What is Laryngeal Paralysis?

Laryngeal paralysis is de­fined as the inability to abduct or open the arytenoid cartilages and attached vocal folds during inspiration. This inability to open the entrance to the upper airway often leads to periods of severe respiratory distress especially during hot, humid weather. Laryngeal paralysis can be an inherited trait in breeds such as Bull terriers, Huskies and Dalmatians. Although seen more often in older, large breed dogs (especially Labrador retrievers), it can be seen in any breed of dog. In the majority of cases the underlying cause is unknown (idiopathic); however, it can be secondary to neck or chest trauma, head, neck, or chest cancer, systemic neurological disease, or previous neck or chest surgery. Ineffective laryngeal function also predisposes animals to food aspiration into the airway during swallowing because the opening to the airway is insufficiently covered. This entry of food into the lungs can cause life-threatening aspiration pneumonia.


Early signs of laryngeal paralysis include noisy (goose honking) breathing, voice (bark) changes and exercise intolerance. Onset tends to be very slow, often taking more than 6 months before animals are significantly affected. The condition can initially involve one of the paired arytenoid cartilages or both simultaneously. If only one is involved the clinical signs tend to be more subtle but will progress as both sides become equally affected. As the condition progresses, patients can have difficulty breathing all of the time or end up in a life-threatening respiratory crisis. Breathing with laryngeal paralysis is like having to constantly breathe through a narrow opening such as a straw. Definitive diagnosis is made by direct visual inspection of the arytenoid cartilages under very light sedation to see if they’re functioning during inspiration. Additional tests are performed to ensure there are no underlying causes such as cancer or lower airway disease.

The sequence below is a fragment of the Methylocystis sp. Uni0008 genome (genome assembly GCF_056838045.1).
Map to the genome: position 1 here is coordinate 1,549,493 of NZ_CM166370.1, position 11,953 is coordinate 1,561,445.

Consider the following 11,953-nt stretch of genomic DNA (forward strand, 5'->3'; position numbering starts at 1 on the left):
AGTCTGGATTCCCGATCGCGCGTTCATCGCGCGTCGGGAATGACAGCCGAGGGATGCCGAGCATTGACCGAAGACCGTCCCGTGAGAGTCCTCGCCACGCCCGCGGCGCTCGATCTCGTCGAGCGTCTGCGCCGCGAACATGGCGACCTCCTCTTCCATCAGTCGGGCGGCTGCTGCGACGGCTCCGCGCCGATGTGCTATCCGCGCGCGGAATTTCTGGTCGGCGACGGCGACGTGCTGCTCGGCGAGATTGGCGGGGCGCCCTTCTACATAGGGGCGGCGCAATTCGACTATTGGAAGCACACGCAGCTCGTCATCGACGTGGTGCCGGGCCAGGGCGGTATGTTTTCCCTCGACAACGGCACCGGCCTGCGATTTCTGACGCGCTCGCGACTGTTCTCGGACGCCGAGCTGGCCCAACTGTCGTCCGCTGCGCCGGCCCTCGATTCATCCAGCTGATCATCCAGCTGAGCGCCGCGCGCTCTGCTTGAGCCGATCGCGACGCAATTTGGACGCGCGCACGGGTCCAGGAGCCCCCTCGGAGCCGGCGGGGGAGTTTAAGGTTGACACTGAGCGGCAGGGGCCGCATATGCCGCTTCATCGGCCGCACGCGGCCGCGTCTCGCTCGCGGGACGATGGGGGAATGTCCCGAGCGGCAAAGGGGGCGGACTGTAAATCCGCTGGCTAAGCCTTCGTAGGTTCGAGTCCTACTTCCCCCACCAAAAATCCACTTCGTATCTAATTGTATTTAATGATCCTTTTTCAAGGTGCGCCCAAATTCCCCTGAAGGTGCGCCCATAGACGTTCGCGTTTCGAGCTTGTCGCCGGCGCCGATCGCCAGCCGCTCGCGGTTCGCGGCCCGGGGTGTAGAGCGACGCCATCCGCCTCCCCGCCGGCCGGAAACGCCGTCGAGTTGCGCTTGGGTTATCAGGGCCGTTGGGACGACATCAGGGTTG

The surgical treatment for laryngeal paralysis is an arytenoid lateralization (cricoarytenoid lateralization or “tie-back”) technique. By “tying back” one of the arytenoid cartilages, the opening to the upper airway is increased 240% on average. This procedure typically results in good long-term function including a significant decrease in respiratory effort, much quieter breathing, and increased exercise tolerance especially in hot weather. Complications can include failure of the procedure to maintain the enlarged opening, incisional infection, post-op laryngeal swelling, and aspiration pneumonia. Surgery cannot restore the airway to its normal function; just permanently enlarge the opening to make breathing easier/ more efficient. Patients will always be more susceptible to aspiration pneumonia, therefore feeding smaller meals and not allowing them to gulp large volumes of water at one time is recommended.

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